Analyses of recordings indicate that the dynamics of vowels and consonants also play a role in musical articulation. The dynamic contours of Ericson’s and Neumann’s recordings are much steadier than those of Bernius and Gardiner. The accent on the second ‘wach’ in Creed’s recording contributes to a less legato articulation as well.

In this short passage from Brahms’ composition there is little variety of consonantal sounds – just one voiced fricative and two voiceless fricatives. Nor do the recordings exemplify a great diversity of musical articulations, their range being roughly from a legato to a portato. Still, these analyses do bring new elements to our understanding of how the duration and the dynamics of vowels and consonants affect musical articulation.


The data collected in the bibliographic studies, in the interviews, and in the analyses of recordings show a number of similarities. However, results of the recording analyses reveal various elements about the relationship between text articulation and musical articulation that are not mentioned by conductors in the interviews and in the literature. Moreover, analyses of recordings may shed some light on the conflicting recommendations observed in the bibliographic studies and in the interviews.[63]

Long vowels in legato singing are proposed by Ehmann and Haasemann and by Hammar. Analyses of the recordings of ‘Darthulas Grabesgesang’ directed by Ericson and by Neumann corroborate this suggestion. In bar 48, Ericson’s and Neumann’s recordings are the ones that sound more legato, and their long vowels occupy on average 57% of the mean bpm.

The use of short vowels in lighter articulations, as proposed by Bastian and Fischer, Elliott, and Ericson, Ohlin, and Spånberg (and implied by Marlow), is also corroborated by the analyses of recordings. Gardiner’s recording of bar 48 of ‘Darthulas Grabesgesang’ sounds like a portato and, on average, its short vowels occupy 38% of the mean bpm. Vowels in Bernius’ and Creed’s recording – which have a lighter articulation than Ericson’s and Neumann’s ones – occupy on average 45% of the mean bpm.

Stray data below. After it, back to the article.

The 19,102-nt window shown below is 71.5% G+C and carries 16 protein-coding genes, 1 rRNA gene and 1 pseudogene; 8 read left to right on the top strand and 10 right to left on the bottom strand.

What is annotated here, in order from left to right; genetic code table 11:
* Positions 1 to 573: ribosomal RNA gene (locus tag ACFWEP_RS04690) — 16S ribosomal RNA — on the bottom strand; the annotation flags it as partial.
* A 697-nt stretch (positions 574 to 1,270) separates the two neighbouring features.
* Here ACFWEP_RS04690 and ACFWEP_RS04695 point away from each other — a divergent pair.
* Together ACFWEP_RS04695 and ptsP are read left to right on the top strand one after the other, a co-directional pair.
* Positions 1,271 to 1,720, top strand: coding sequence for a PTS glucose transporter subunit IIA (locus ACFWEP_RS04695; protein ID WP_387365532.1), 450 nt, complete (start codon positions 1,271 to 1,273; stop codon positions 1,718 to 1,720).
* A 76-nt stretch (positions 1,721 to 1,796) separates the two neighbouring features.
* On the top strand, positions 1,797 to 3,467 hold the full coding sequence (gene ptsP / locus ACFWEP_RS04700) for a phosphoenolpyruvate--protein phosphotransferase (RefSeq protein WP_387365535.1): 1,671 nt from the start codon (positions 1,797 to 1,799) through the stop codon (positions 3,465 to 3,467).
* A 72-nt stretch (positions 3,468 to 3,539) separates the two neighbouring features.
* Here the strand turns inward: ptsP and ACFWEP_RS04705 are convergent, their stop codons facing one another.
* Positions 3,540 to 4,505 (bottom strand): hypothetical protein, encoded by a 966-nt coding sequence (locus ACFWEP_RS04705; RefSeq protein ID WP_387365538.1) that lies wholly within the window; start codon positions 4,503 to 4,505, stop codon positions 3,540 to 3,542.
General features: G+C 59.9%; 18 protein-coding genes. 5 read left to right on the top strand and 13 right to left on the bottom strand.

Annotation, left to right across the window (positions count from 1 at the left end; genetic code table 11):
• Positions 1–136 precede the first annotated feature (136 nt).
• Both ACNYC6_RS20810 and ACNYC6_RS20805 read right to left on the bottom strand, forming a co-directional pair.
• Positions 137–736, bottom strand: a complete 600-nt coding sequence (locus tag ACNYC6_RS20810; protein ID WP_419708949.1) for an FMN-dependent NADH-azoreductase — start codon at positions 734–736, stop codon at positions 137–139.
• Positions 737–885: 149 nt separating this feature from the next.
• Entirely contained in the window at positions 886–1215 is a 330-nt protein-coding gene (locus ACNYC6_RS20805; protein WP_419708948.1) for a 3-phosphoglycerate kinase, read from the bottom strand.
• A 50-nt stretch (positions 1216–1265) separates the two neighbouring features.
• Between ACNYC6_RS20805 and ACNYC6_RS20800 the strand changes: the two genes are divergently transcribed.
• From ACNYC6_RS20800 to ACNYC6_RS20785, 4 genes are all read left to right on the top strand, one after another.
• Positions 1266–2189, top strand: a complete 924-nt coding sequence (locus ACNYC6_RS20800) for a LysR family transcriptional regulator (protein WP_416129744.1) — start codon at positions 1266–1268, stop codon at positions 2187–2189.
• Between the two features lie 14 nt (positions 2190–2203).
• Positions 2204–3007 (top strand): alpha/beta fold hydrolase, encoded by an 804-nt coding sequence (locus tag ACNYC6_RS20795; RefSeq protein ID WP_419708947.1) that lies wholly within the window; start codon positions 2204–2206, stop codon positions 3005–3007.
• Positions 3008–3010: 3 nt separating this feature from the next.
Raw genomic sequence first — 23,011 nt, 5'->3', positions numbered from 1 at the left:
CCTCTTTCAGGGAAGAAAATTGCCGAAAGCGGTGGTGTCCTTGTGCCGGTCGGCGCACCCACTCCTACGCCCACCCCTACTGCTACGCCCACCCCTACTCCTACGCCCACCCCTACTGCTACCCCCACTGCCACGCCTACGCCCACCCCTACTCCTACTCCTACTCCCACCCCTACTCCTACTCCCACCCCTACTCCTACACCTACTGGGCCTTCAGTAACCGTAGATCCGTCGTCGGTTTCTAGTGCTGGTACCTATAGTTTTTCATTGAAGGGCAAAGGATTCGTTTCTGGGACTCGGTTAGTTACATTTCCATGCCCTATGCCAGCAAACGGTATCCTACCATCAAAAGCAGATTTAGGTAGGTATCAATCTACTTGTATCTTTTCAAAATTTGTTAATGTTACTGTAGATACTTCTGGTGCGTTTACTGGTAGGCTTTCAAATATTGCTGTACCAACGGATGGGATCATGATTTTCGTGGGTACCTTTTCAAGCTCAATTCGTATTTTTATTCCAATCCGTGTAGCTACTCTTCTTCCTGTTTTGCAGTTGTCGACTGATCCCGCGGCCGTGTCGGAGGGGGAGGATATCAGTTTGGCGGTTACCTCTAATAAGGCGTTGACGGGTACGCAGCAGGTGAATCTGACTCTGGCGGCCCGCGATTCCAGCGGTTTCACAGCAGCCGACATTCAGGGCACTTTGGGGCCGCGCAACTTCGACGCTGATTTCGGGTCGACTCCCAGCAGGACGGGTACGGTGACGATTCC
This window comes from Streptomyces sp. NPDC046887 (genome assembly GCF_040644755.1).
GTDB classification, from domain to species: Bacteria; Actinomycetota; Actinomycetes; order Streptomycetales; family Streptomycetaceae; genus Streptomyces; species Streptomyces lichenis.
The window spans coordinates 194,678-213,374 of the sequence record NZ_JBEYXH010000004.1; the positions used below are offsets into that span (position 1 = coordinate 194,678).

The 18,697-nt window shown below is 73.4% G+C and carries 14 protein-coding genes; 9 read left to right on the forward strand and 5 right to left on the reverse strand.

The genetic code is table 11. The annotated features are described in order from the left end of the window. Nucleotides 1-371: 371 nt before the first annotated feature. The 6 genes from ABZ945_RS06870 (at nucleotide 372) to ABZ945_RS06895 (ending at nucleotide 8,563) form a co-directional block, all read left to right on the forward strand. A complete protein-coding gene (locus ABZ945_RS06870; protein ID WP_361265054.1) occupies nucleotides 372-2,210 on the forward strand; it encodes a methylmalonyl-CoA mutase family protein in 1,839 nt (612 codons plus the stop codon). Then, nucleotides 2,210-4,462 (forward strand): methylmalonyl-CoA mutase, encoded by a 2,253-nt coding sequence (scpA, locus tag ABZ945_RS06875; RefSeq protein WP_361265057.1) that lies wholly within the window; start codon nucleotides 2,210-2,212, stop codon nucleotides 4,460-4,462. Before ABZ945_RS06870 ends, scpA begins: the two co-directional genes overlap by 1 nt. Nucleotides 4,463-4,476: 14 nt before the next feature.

A steady dynamic over a vowel is recommended by Ehmann and Haasemann, Hammar, Johnston, and Miller, and this is supported by the analyses of ‘Darthulas Grabesgesang’. In Ericson’s recording, the dynamic contour created by the plugin Loudness reveals that vowels maintain their dynamics until the next consonant is reached. By contrast, Neumann’s recording shows, for instance, both a crescendo at the beginning and a decrescendo by the end of the diphthong [ɑo]. Dynamics of consonants in legato are not mentioned in the literature I analysed, yet the dynamic contour of Ericson’s recordings is quite uniform and indicates that consonants are barely softer than vowels. The dynamic contour of Neumann’s recording is not as uniform, and consonants are always softer than vowels. This may explain why Neumann’s recording sounds less legato than Ericson’s, even though Neumann’s recording presents, on average, slightly longer vowels than Ericson’s (58% of the mean bpm in Neumann’s, against 56% in Ericson’s).

Dynamics of vowels in non-legato articulations are also not mentioned in the analysed literature. Yet, the recordings of ‘Darthulas Grabesgesang’ directed by Creed, Bernius, and Gardiner indicate that vowels usually have a peak: the dynamics increase and decrease over their durations. This is best observed in the spectrogram of Gardiner’s recording, but those of Creed and Bernius also present the same pattern.